This film was acoustic music's equivalent to 'Plan 9 From Outer Space'. I remember seeing it at a drive-in (remember those?) when it first came out. Except for Judy Henske (who, it is said, considers the film an embarrassment), watching it bordered on the painful. I left thinking 'Hootenanny Hoot' was a sure sign that the popularity of commercial folk music finally - and thankfully - had passed.
I wonder how many of the performers consider the film an embarrassment. I just watched Judy's performances on Youtube and can see why she was embarrassed. I also watched her singing in a clip that was not from the film and found it much more enjoyable. Perhaps the guitar and banjo player faking their playing or the girls in crotch tight outfits dancing around makes these performances hard to enjoy.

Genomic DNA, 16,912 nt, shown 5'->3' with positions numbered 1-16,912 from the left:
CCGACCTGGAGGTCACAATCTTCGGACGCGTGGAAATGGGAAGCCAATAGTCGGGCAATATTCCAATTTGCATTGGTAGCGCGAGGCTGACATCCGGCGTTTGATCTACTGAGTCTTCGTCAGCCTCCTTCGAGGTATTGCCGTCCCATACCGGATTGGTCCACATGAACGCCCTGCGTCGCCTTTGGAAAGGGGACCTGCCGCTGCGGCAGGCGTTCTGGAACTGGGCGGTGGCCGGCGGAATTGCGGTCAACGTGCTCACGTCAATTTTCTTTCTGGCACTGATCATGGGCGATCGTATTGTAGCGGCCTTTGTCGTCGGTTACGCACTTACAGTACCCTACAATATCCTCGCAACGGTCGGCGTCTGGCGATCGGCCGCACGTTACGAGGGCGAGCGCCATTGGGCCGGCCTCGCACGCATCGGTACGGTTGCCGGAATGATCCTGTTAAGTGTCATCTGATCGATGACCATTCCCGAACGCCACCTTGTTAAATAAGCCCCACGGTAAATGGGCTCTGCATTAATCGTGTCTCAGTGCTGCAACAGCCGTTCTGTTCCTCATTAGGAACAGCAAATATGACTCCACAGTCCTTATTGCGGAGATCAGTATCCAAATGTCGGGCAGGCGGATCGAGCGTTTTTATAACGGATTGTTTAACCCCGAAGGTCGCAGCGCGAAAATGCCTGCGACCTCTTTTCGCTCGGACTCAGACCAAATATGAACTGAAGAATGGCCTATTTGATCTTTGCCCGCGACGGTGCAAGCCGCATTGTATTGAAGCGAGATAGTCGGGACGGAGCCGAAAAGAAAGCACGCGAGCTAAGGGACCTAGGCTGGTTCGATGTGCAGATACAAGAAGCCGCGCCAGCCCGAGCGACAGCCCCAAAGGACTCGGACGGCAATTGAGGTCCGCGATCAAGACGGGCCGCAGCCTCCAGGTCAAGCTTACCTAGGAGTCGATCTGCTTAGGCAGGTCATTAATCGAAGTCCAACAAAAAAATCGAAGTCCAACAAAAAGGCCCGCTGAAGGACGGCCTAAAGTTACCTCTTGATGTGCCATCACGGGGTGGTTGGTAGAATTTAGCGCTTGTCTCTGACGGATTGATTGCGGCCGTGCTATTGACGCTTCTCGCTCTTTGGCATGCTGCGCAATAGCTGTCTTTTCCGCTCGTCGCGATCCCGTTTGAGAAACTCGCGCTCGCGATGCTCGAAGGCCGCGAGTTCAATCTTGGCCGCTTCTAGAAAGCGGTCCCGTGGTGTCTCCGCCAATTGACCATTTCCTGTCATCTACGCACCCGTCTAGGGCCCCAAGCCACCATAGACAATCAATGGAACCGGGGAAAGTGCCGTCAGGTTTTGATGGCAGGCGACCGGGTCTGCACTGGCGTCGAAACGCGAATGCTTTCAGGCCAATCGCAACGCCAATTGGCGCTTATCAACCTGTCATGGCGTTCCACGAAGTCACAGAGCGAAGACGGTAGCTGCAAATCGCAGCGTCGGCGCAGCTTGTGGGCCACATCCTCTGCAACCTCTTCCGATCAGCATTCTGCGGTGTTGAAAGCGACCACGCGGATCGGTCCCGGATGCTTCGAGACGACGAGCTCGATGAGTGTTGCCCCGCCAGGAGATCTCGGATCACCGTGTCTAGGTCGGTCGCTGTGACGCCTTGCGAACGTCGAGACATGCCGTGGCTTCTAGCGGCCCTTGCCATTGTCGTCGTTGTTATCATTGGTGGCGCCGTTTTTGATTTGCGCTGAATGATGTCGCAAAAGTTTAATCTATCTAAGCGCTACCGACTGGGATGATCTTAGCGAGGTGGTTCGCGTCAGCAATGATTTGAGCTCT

"Here Johnny Cash, You'll look more like a folkie with a 12-string guitar. Strap? No you don't need a strap, just hold it and strum your fingers over the strings."
I have no way of knowing how many of those performers consider Hootenanny Hoot an embarrassment. But I think all of them should have. In the mid-sixties, the film's female lead, Ruta Lee, was the co-host of a Los Angeles area television talk show. The other co-host was Regis Philbin. One day Lee made some dismissive comment on a popular film that was then playing in the theatres. Philbin, who had grown visibly irritated with Lee's simplistic assessment, disagreed with her and said something to the effect that she was in no position to comment on the quality of ANY film, given her complicity in 'Hootenanny Hoot'. Ah, the days of live television.